In one embodiment of the present invention, stromal cells which are specialized for the particular tissue to be cultured can be added to the fibroblast stroma for the production of a tissue type specific extracellular matrix. For example, dermal fibroblasts can be used to form the three-dimensional subconfluent stroma for the production of skin-specific extracellular matrix in vitro. Alternatively, stromal cells of hematopoietic tissue including, but not limited to, fibroblast endothelial cells, macrophages/monocytes, adipocytes and reticular cells, can be used to form the three-dimensional subconfluent stroma for the production of a bone marrow-specific extracellular matrix in vitro, see infra. Hematopoietic stromal cells can be readily obtained from the “buffy coat” formed in bone marrow suspensions by centrifugation at low forces, e.g., 3000×g. Stromal cells of liver may include fibroblasts, Kupffer cells, and vascular and bile duct endothelial cells. Similarly, glial cells can be used as the stroma to support the proliferation of neurological cells and tissues. Glial cells for this purpose can be obtained by trypsinization or collagenase digestion of embryonic or adult brain. Ponten and Westermark, 1980, In Federof, S. Hertz, L., eds, “Advances in Cellular Neurobiology,” Vol.1, New York, Academic Press, pp.209-227.
For certain uses in vivo it is preferable to obtain the stromal cells from the patient's own tissues. The growth of cells in the presence of the three-dimensional stromal support framework can be further enhanced by adding to the framework, or coating the framework support with proteins, e.g., collagens, elastic fibers, reticular fibers, glycoproteins; glycosaminoglycans, e.g., heparin sulfate, chondroitin-4-sulfate, chondroitin-6-sulfate, dermatan sulfate, keratan sulfate, etc.; a cellular matrix, and/or other materials.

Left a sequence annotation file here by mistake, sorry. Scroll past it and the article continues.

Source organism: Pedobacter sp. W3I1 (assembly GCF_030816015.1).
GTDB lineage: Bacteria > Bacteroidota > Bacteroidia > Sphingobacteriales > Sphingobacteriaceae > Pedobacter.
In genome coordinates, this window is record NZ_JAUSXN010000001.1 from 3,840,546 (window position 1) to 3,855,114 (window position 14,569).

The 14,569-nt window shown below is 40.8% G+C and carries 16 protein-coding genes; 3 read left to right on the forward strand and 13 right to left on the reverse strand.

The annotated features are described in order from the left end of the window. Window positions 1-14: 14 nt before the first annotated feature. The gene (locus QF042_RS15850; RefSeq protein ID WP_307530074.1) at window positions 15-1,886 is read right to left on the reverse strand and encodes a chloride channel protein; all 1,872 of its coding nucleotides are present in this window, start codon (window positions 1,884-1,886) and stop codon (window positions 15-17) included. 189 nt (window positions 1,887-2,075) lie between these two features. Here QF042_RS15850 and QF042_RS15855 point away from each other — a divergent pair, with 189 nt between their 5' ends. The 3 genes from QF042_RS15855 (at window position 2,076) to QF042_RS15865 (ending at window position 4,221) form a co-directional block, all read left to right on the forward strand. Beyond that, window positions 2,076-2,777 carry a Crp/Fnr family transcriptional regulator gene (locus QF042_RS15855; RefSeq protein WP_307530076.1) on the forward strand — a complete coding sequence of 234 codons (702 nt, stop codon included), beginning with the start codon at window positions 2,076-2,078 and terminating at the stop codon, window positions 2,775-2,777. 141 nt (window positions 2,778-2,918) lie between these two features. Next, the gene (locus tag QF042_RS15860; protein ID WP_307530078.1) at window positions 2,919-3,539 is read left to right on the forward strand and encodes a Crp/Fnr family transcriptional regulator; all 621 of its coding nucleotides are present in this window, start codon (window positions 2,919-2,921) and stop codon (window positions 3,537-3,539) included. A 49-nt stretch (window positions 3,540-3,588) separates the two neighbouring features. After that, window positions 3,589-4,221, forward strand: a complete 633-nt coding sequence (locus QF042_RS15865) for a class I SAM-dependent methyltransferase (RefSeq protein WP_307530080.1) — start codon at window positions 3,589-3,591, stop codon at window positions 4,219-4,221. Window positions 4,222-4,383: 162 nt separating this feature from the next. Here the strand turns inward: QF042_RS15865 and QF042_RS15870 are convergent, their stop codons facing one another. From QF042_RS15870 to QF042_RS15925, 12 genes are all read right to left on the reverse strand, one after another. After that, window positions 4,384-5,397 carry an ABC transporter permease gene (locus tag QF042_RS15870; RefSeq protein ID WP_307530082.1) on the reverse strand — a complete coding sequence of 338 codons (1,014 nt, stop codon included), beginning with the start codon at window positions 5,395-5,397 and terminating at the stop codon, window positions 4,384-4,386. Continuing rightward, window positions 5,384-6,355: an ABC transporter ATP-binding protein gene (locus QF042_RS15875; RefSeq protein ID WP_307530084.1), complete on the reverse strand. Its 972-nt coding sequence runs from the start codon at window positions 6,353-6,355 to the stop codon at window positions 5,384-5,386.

After inoculation of the stromal cells, the three-dimensional framework is incubated in an appropriate nutrient medium under physiologic conditions favorable for cell growth, i.e., promoting mitosis, i.e., cell division. Many commercially available media such as RPMI 1640, Fisher's, Iscove's, McCoy's, and the like may be suitable for use. It is important that the three-dimensional stromal culture be suspended or floated in the medium during the incubation period in order to maximize proliferative activity. In addition, the culture should be “fed” periodically to remove the spent media, depopulate released cells, and to add fresh media.
During the incubation period, the stromal cells will grow linearly along and envelop the three-dimensional framework before beginning to grow into the openings of the framework. The cells are grown to an appropriate degree to allow for adequate deposition of extracellular matrix proteins.
The openings of the framework should be of an appropriate size to allow the stromal cells to stretch across the openings. Maintaining actively growing stromal cells which stretch across the framework enhances the production of growth factors which are elaborated by the stromal cells, and hence, will support long term cultures. For example, if the openings are too small, the stromal cells may rapidly achieve confluence but be unable to easily exit from the mesh. Trapped cells can exhibit contact inhibition and cease production of the appropriate factors necessary to support proliferation and maintain long term cultures. If the openings are too large, the stromal cells are unable to stretch across the opening. This will also decrease stromal cell production of the appropriate factors necessary to support proliferation and maintain long term cultures. When using a mesh type of matrix, as exemplified herein, we have found that openings ranging from about 150 μm to about 220 μm will work satisfactorily. However, depending upon the three-dimensional structure and intricacy of the framework, other sizes may work equally well. In fact, any shape or structure that allows the stromal cells to stretch and continue to replicate and grow for lengthy time periods will work in accordance with the present invention.